Monday, August 31, 2015

Make your own Light up Shoes

Here's another good project for kids (or anyone, really) starting to learn about making with electricity. It's a good step up from the previous project I posted here, the Lightbulb Bauble. This project uses most of the same parts, but it's a step up in complexity, using parallel circuitry and a DIY pressure sensor to make the LEDs light up every time the wearer takes a step.

For this project, you'll need:
Lace-up Tennis Shoes
6 LED's with attached wires (or solder on your own)
An Index card
Aluminum Foil
Duct or Electrical Tape
1 Watch Battery
Index Card sized piece of Cardboard

The first step: if you have not yet attached wires to your LEDs, go ahead and do so. The wires should be about the distance from the eyelets closest to your toe on your shoes to your heel.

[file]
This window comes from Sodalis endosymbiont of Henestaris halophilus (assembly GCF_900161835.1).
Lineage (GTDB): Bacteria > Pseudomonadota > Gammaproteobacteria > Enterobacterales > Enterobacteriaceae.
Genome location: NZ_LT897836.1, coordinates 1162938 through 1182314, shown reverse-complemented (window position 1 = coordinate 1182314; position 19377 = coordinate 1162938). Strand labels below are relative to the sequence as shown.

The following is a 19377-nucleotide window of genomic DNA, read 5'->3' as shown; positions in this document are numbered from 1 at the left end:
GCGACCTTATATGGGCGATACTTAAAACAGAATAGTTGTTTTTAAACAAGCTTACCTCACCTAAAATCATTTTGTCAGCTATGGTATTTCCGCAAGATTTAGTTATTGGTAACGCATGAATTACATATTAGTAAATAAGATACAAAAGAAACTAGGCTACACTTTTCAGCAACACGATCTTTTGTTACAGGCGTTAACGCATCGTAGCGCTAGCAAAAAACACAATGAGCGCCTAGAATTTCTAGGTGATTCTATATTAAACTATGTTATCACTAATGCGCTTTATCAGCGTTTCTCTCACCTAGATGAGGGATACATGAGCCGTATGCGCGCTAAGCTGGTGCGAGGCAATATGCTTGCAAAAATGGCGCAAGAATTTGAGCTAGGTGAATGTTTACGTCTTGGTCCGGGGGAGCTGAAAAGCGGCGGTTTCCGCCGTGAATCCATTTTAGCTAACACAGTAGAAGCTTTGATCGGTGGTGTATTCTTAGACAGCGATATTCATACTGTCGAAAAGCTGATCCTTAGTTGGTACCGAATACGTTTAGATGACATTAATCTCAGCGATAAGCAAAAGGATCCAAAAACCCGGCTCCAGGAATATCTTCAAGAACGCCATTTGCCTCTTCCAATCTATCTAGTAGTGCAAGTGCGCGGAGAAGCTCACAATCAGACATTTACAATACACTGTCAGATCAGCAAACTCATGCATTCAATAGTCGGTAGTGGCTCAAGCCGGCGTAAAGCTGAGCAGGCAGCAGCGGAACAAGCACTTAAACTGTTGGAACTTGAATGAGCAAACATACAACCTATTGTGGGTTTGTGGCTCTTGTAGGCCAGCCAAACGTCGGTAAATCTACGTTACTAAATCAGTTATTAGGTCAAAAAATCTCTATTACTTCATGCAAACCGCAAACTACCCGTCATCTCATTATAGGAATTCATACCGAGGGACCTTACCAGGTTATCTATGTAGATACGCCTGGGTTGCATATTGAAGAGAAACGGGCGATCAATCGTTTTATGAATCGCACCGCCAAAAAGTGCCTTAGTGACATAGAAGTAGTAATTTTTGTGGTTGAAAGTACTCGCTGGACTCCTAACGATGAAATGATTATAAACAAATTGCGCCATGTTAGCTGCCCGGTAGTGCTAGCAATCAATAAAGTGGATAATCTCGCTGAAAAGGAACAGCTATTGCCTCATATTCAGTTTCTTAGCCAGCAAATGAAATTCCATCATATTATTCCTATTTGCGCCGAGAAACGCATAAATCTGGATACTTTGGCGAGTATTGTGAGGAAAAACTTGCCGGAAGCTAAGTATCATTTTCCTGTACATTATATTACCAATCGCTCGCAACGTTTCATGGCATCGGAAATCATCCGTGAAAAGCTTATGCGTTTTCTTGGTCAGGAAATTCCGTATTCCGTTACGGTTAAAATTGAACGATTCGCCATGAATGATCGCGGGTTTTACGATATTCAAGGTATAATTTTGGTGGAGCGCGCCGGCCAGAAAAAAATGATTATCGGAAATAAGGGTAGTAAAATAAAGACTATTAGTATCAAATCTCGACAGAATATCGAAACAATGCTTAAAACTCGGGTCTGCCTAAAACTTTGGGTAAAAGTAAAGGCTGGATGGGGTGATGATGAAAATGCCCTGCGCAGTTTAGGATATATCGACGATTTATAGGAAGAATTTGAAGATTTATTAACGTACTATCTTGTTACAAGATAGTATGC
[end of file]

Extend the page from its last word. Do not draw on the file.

Next, you want to thread the ends of each LED through the eyelets of the shoe, and pull the wires toward the heel. Add as many as you like, though make sure that the shoe is still wearable.

To prepare the pressure sensor, fold your index card in half, and attach some foil to both sides of the inside.  Attach the wires from each LED to the foil - black (negative) to top, red (positive) to bottom. Then tape down the battery on one side so that when you close the index card, the foil only touches the battery. You may have to cover excess foil with tape. 

When the pressure sensor is closed, the circuit it completed, and the LEDs should light up!

To increase the durability of the design, fold a piece of cardboard in half, and glue your index card pressure sensor to the inside.

This is a great project to teach kids about parallel circuits. Ask them why a parallel circuit is necessary - what happens if the LEDs are wired in series? It also introduces the idea of an open/closed circuit. What other ways can a circuit be opened or closed? How do we use this in everyday life?
If you're interested in purchasing the materials to make this project, you can find my new store here. All proceeds go to supplying school STEM programs and Makerspaces with fun and educational resources. Have fun making!